[April 25, 2017] Updated Opening Line by Bojan Vučković:
Queen’s Gambit Declined, Semi-Slav Defense – Neo-Meran, Wade Variation (Larsen Variation)

[Line 278 : 1. d4 Nf6 2. c4 e6 3. Nf3 d5 4. Nc3 c6 5. e3 Nbd7 6. Bd3 dxc4 7. Bxc4 b5 8. Bd3 Bb7 without 9. O-O]

The initial position of Line 278 is called the Wade Variation (also known as the Larsen Variation), and is currently the most popular treatment of the Neo-Meran. The main continuation for White (9. O-O) is covered in our Line 279, and the other two options are examined in this opening line: 9. a3 and 9. e4.

By playing 9. a3 White plans to proceed with e3-e4, where he can meet b5-b4 with axb4. Black usually chooses 9… Bd6, and is ready to counter 10. e4 with 10… e5. White can slowly develop pieces by playing 10. O-O O-O 11. Bd2 a5, with a roughly equal position. Black also has other means to equalize, for example 9… a6 10. b4 a5 11. Rb1 Nd5 12. Nxd5 exd5, and he should be fine.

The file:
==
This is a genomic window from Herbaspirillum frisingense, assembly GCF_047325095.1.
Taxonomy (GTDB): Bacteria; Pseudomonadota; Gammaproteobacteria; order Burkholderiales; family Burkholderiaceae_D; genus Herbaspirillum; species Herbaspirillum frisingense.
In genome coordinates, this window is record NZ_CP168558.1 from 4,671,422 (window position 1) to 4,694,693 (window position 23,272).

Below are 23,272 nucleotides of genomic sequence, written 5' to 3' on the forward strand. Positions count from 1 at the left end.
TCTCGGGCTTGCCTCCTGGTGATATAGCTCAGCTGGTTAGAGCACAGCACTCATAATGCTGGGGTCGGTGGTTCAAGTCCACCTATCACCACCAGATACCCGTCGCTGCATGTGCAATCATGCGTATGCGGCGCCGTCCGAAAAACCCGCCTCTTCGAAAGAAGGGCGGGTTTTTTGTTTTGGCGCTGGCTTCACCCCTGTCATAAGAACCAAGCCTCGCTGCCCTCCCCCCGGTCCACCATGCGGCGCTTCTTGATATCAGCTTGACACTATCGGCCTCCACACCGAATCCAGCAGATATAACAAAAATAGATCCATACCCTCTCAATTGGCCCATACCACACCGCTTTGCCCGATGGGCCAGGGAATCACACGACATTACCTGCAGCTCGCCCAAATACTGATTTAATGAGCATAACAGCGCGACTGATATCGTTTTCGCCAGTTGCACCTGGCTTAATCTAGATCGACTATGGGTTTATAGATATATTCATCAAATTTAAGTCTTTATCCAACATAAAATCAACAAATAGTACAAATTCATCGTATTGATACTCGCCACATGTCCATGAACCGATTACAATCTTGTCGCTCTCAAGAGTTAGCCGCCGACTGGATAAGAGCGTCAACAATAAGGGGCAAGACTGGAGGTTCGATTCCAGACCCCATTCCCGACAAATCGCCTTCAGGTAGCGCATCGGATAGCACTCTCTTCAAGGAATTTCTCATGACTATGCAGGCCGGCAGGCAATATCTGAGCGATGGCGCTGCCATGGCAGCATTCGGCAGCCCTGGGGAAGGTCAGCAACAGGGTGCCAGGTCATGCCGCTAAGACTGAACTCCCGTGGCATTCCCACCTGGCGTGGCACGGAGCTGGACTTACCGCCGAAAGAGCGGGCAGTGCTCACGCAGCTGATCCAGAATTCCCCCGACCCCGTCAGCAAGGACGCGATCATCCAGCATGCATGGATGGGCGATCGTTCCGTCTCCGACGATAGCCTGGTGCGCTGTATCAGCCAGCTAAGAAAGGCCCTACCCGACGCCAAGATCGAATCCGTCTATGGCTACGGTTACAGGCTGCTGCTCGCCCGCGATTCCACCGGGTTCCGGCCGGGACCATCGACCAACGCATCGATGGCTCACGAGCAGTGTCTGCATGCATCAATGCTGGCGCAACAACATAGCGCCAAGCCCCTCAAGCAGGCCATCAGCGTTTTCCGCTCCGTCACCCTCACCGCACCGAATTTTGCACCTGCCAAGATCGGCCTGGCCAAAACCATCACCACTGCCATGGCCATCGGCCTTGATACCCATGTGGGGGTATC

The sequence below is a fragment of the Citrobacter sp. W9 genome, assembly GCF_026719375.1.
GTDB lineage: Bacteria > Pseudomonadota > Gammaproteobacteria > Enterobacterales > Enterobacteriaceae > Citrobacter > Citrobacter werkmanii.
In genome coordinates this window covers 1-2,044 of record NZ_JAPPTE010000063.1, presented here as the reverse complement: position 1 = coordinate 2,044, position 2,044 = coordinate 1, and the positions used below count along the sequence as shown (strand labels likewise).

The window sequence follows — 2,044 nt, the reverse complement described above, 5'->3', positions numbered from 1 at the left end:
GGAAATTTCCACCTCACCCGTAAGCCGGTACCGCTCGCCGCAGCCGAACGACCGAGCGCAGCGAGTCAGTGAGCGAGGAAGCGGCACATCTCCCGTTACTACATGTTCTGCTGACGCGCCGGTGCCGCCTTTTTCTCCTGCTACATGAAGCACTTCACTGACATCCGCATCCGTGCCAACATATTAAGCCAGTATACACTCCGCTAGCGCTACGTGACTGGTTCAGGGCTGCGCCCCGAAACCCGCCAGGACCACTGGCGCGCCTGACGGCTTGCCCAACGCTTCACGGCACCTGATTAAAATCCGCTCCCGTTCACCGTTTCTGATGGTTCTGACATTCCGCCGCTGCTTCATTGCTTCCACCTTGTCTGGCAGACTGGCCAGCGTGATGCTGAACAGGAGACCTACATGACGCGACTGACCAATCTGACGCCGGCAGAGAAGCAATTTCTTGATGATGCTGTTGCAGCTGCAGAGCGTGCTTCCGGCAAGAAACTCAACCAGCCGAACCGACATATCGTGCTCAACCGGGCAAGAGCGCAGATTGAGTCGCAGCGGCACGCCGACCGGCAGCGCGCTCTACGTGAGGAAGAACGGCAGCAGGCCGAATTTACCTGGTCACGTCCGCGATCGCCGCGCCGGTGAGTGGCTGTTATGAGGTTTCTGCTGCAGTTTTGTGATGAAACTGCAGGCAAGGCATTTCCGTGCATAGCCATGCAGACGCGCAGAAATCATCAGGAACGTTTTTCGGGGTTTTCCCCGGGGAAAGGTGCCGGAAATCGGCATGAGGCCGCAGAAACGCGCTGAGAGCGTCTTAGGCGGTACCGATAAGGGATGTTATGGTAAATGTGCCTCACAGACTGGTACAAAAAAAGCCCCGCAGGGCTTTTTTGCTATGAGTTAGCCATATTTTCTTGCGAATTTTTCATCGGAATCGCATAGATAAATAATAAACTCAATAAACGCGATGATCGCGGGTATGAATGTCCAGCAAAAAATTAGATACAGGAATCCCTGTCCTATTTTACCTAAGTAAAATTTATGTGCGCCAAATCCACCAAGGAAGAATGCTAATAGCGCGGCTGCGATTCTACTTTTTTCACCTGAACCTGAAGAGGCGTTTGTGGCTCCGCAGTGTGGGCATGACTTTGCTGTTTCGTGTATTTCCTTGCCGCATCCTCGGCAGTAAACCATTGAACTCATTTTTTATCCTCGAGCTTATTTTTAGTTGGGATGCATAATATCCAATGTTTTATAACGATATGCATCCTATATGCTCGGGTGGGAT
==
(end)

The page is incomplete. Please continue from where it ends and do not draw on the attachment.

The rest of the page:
Against 9. e4 Black typically immediately reacts in the center by playing 9… b4 10. Na4 c5 11. e5 Nd5, again with equal chances.

[Diagram: White to Move] Black is a pawn up, but it is rather inconsequential since White exerts strong pressure along the e-file. That being said, how can White gain a substantial advantage in the diagrammed position?

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[April 24, 2017] Updated Opening Line by Bojan Vučković:
Nimzo-Indian Defense, Rubinstein Variation – Normal Variation with 5. Bd3

[Line 190 : 1. d4 Nf6 2. c4 e6 3. Nc3 Bb4 4. e3 O-O 5. Bd3]

From the initial position of our Line 190 5… d5 is considered to be the main move, where 6. Nf3 is covered in our Lines 191-194.